3. Love your post contents on the bees and honey. You baked yourself a lovely spice loaf. The making of the panade had me stumped, but everything worked out fine in the end (not pretty looking but tasted good)!

  4. Hi Teresa, love your bread, it looks and sounds delicious! Thanks for sharing the insight into the city honey too, interesting. I’m a big Lebovitz fan and though I’m not able to make the commitment to another cooking the book group at the time, I do own My Paris Kitchen and am happily observing the recipe development and making some mental notes on perhaps giving a few of the dishes a try. I have prepared a brownie cake recipe of his but since I own all of his books I’m not sure which one it is from (well, I know its not from the Perfect Scoop.) See you soon.

    1. Thanks, Peggy – it’s so good! I can understand not wanting to take on another cook the book group. I’ve had to decline a few. I’m glad you’re following along, though! I haven’t made that brownie cake, but I’ve seen photos of it and it looks amazing.

    1. Thanks, Shirley! I think it’s important to encourage bee-keeping in the city. It was interesting to read about your yeast version of this bread – it looked beautiful!

  5. I love that you are using your local honey. I really loved the bread and though I used a store bought clover honey to make it, I do have some special honey in the pantry to eat on top of it!

  6. I had no idea of all the different honey out there, interesting though. This bread was so good
    that just putting butter on it worked for me. The stew was really good, you must try it when the time is right for you.

    1. There’s been an increasing interest in beekeeping, both in the city and outside of it, which I think is very good for bees. I especially like that the same people who keep honey bees often provide habitat for native pollinators, too.

  7. I enjoyed the discussion you presented around types of honey. The bread was delicious and I am glad to have this recipe in my arsenal.

    1. Thanks, Cher! I’m glad people enjoy my tangents. 🙂

      I feel the same way about the bread – it’s a nice addition to my repertoire and not quite like anything else.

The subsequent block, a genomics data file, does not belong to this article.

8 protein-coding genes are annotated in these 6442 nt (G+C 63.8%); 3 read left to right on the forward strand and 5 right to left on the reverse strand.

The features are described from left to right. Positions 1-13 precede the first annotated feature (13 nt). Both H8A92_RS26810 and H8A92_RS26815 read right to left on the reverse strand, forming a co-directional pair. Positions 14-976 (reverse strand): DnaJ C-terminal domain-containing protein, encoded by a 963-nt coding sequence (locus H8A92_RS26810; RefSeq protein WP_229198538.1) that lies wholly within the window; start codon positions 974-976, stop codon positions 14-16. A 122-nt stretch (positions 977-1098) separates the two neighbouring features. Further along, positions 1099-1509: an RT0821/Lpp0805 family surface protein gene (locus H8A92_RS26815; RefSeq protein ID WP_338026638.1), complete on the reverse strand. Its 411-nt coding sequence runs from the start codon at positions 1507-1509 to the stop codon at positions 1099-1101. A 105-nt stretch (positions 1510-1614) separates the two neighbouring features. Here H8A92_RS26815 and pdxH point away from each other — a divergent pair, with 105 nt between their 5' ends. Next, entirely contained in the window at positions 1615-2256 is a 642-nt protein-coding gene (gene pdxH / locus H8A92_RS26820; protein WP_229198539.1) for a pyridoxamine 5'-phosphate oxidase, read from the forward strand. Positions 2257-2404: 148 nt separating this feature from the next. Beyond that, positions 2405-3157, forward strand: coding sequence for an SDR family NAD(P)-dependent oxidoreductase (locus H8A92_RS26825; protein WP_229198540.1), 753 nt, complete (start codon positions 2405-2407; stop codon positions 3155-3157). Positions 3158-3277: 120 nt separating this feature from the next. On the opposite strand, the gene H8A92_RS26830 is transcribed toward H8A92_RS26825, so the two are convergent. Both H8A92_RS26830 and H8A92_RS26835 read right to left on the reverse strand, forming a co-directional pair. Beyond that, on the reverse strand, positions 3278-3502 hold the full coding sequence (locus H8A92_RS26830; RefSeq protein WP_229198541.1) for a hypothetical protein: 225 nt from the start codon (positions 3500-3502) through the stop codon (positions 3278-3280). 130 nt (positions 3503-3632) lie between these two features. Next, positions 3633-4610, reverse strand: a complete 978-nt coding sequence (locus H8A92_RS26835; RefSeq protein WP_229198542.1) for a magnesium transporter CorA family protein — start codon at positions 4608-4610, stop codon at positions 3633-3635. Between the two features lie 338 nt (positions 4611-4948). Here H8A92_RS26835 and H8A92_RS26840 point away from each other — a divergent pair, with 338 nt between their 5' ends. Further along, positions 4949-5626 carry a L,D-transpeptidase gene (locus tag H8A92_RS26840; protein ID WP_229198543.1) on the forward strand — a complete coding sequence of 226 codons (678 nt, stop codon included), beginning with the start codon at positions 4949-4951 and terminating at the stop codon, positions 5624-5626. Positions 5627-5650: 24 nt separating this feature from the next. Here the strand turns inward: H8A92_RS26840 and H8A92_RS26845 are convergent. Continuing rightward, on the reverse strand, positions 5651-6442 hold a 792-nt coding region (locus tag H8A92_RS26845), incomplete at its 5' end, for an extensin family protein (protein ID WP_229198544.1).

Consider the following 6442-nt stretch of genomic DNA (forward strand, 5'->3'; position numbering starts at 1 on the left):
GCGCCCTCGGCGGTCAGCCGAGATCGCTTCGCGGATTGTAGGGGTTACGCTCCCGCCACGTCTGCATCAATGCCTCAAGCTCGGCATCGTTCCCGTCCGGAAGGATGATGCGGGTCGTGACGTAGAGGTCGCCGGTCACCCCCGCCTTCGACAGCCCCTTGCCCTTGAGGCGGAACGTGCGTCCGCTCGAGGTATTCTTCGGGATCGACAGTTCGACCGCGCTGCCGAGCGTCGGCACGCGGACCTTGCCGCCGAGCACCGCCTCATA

8. Buckwheat honey is probably my favorite, but we just got city honey here in NYC a few years ago, and it’s also such an interesting, complex flavor. Gorgeous pain d’epices – love it with some foie gras 🙂

    1. Thanks, it’s a really delicious loaf! I like buckwheat honey, too. There are a few places out in the Fraser Valley that have good beekeeping practices and their honeys across the seasons are great. I do love the complexity of city honey best, though.

  9. You’re quite the honey connoisseur, Teresa! You are fortunate that the place you live is so caring about the bees.
    I’ve been reading a book of Alice Munro’s short stories this week. Many of them take place in Vancouver, so I’ve been thinking of you as I read.

    1. It comes out of all the reading I did around colony collapse a few years ago – though, I’m now a fan of the taste of city honey! I love Alice Munro. I always think of her Ontario stories, but she has many set here, too. She and her ex-husband started a famous independent bookstore, Munro’s Books in Victoria, which was in his hands until two years ago. If you’d like another recommendation, Ethel Wilson is a wonderful mid-Century BC writer who evokes this region beautifully.

    1. I try and save my meaty-meal-cooking for when I go over to my parents’ place. They appreciate having someone cook for them, I get to exercise my non-veggie cooking skills. 🙂

  10. We’re all bound to have a ‘catch up’ list at some point! And yes, an excuse to make the spice bread again is well worth the need to catch up.

  11. I need to crack open my cookbook—this bread looks marvelous! I buy local honey, but I’m not certain are area is as strict with pesticides. One of my favorite bakery sold a honey oat bread that I adored and the owner was lamenting about the honey from overseas not performing as it should. Made me worried about those bees and what sort of nasty chemicals they were ingesting 😦

    1. I worry about those nasty chemicals, too. Even at the places I like out in the Fraser Valley, the bees can be affected by gathering nectar at nearby farms that use pesticides. And the industrial honey industry isn’t well-regulated – a surprisingly large percentage of the volume may be filler. It can be exhausting to think about.